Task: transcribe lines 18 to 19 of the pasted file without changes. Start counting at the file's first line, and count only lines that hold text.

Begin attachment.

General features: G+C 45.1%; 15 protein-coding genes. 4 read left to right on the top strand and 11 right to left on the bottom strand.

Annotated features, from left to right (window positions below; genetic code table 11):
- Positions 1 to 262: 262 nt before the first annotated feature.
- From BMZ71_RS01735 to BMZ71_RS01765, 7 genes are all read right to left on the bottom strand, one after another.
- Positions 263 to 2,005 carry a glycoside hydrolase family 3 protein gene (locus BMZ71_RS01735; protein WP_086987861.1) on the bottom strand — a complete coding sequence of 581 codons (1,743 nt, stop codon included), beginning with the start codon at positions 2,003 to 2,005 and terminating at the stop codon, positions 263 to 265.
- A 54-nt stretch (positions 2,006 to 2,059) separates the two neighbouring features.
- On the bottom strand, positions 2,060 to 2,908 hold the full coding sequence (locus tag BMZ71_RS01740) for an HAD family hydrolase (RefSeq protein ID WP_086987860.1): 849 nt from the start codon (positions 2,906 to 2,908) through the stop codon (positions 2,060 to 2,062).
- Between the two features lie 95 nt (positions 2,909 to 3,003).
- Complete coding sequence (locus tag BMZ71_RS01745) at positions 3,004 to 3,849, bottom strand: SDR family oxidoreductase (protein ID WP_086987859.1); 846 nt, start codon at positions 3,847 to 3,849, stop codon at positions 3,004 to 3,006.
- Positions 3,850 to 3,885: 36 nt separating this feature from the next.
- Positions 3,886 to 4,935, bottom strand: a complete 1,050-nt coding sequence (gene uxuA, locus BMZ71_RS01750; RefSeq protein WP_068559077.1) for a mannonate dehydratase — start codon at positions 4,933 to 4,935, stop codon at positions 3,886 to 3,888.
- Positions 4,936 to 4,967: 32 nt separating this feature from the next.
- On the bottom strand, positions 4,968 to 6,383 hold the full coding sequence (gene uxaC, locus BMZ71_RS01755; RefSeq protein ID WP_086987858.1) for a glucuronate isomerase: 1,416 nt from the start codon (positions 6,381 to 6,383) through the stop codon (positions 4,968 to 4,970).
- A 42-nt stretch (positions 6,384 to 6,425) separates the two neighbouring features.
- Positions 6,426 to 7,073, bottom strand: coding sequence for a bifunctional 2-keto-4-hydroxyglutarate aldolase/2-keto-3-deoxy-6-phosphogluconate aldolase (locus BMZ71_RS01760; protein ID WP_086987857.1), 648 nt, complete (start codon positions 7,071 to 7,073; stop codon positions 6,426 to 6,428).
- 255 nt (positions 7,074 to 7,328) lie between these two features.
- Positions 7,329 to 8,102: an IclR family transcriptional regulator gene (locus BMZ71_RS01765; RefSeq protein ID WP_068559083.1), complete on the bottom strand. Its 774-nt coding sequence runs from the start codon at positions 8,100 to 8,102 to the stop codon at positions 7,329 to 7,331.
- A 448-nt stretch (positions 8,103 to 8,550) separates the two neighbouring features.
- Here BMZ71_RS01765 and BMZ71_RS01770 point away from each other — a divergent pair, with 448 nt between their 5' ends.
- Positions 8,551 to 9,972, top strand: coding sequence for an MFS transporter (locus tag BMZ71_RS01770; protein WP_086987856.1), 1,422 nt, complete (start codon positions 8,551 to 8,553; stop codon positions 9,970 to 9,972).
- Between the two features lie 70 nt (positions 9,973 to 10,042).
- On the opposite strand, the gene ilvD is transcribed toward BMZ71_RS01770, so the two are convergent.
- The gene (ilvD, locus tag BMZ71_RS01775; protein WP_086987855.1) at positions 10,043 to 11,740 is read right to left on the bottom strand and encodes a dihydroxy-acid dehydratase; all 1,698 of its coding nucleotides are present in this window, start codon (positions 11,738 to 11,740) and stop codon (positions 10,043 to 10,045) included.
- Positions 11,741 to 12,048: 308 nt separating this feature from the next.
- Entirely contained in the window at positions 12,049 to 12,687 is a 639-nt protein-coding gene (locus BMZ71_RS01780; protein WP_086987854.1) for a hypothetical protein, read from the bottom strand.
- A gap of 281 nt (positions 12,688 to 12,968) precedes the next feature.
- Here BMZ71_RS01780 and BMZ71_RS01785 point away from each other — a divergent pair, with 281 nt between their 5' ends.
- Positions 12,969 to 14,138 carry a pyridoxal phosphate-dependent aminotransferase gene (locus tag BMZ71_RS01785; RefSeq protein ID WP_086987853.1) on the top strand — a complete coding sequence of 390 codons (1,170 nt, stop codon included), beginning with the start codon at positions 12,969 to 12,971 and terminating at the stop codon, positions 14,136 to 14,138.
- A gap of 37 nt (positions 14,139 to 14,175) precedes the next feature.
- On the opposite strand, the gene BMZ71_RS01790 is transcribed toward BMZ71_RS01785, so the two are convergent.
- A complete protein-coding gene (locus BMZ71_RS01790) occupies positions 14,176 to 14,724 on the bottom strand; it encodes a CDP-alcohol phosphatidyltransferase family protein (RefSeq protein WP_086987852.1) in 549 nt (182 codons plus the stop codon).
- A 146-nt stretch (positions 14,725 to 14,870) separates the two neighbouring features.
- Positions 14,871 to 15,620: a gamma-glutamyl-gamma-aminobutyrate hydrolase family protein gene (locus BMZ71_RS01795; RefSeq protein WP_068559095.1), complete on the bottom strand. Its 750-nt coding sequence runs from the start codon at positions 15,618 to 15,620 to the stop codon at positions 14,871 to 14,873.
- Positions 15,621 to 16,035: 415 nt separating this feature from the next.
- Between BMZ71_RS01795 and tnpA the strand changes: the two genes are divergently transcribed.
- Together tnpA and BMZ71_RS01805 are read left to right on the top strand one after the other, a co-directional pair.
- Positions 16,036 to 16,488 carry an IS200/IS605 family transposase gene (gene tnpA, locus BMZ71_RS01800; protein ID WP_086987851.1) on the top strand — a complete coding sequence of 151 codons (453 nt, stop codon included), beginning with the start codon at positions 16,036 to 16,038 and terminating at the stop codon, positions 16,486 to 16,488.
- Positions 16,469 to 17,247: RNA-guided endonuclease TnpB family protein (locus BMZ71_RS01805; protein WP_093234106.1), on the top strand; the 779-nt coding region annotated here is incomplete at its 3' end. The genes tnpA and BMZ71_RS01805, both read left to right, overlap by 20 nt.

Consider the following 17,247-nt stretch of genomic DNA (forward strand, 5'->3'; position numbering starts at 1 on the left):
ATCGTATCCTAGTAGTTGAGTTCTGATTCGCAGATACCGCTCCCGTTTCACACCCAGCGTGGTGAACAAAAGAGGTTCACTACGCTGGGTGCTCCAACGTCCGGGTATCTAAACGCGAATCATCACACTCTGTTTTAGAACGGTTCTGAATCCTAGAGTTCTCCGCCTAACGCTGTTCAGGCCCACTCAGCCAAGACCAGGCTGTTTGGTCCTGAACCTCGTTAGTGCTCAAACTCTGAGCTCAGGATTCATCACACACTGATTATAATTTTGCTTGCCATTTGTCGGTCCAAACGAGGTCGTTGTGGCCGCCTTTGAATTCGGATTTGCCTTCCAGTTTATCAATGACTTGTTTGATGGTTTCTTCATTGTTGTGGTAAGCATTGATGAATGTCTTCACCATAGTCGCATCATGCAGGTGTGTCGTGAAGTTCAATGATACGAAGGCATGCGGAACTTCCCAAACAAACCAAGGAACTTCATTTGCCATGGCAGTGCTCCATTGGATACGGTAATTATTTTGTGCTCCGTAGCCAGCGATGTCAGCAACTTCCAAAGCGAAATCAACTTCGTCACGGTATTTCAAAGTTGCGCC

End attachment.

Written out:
- A 448-nt stretch (positions 8,103 to 8,550) separates the two neighbouring features.
- Here BMZ71_RS01765 and BMZ71_RS01770 point away from each other — a divergent pair, with 448 nt between their 5' ends.